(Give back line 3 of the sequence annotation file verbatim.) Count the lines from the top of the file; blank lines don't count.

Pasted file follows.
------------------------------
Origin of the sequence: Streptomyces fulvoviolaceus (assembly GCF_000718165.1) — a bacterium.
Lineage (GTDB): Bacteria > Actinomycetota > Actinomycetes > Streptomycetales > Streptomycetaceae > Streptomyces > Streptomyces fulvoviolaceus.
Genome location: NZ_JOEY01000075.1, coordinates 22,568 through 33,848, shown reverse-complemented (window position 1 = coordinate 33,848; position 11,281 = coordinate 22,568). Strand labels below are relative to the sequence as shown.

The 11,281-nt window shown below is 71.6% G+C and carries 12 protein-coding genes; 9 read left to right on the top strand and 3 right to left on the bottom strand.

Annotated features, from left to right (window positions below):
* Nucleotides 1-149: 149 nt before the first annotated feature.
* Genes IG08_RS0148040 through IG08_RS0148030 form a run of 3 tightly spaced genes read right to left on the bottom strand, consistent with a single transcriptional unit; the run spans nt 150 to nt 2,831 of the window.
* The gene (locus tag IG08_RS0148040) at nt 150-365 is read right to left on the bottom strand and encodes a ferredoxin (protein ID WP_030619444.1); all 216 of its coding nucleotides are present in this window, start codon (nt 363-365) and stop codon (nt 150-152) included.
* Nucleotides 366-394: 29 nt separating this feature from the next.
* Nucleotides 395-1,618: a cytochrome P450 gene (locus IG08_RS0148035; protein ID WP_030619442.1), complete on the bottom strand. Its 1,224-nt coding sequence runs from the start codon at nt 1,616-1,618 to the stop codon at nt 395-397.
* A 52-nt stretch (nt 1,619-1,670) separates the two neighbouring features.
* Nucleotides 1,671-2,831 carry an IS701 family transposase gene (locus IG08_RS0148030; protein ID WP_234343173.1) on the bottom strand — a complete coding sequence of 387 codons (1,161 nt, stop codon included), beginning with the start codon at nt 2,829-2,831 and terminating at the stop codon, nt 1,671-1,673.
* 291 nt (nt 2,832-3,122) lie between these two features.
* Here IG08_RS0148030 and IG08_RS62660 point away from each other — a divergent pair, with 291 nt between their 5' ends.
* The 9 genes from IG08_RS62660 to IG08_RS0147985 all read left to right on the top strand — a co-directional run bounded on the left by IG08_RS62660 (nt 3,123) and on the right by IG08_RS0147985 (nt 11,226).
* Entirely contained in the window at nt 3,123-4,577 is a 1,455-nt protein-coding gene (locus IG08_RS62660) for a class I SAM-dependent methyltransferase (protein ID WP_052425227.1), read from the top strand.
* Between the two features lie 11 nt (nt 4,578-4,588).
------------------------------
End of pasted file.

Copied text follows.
Genome location: NZ_JOEY01000075.1, coordinates 22,568 through 33,848, shown reverse-complemented (window position 1 = coordinate 33,848; position 11,281 = coordinate 22,568). Strand labels below are relative to the sequence as shown.